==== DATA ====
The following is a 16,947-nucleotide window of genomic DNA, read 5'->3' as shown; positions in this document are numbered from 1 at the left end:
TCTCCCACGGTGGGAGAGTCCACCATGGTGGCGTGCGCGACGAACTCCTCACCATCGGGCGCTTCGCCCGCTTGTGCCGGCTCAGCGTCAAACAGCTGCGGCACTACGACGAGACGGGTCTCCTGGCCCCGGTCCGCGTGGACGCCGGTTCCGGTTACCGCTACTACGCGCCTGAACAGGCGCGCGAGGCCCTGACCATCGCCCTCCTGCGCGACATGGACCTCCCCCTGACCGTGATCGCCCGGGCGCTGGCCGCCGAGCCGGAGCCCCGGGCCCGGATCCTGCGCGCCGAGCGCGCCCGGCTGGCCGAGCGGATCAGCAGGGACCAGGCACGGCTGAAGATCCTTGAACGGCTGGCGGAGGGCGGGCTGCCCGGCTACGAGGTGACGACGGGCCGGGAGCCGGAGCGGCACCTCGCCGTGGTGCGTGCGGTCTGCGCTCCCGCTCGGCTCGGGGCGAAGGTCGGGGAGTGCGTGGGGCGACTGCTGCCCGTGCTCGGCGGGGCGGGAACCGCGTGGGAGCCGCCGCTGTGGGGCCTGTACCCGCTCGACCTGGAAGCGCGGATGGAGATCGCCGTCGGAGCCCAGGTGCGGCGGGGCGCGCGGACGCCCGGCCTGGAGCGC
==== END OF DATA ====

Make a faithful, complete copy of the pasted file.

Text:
The following is a 16,947-nucleotide window of genomic DNA, read 5'->3' as shown; positions in this document are numbered from 1 at the left end:
TCTCCCACGGTGGGAGAGTCCACCATGGTGGCGTGCGCGACGAACTCCTCACCATCGGGCGCTTCGCCCGCTTGTGCCGGCTCAGCGTCAAACAGCTGCGGCACTACGACGAGACGGGTCTCCTGGCCCCGGTCCGCGTGGACGCCGGTTCCGGTTACCGCTACTACGCGCCTGAACAGGCGCGCGAGGCCCTGACCATCGCCCTCCTGCGCGACATGGACCTCCCCCTGACCGTGATCGCCCGGGCGCTGGCCGCCGAGCCGGAGCCCCGGGCCCGGATCCTGCGCGCCGAGCGCGCCCGGCTGGCCGAGCGGATCAGCAGGGACCAGGCACGGCTGAAGATCCTTGAACGGCTGGCGGAGGGCGGGCTGCCCGGCTACGAGGTGACGACGGGCCGGGAGCCGGAGCGGCACCTCGCCGTGGTGCGTGCGGTCTGCGCTCCCGCTCGGCTCGGGGCGAAGGTCGGGGAGTGCGTGGGGCGACTGCTGCCCGTGCTCGGCGGGGCGGGAACCGCGTGGGAGCCGCCGCTGTGGGGCCTGTACCCGCTCGACCTGGAAGCGCGGATGGAGATCGCCGTCGGAGCCCAGGTGCGGCGGGGCGCGCGGACGCCCGGCCTGGAGCGC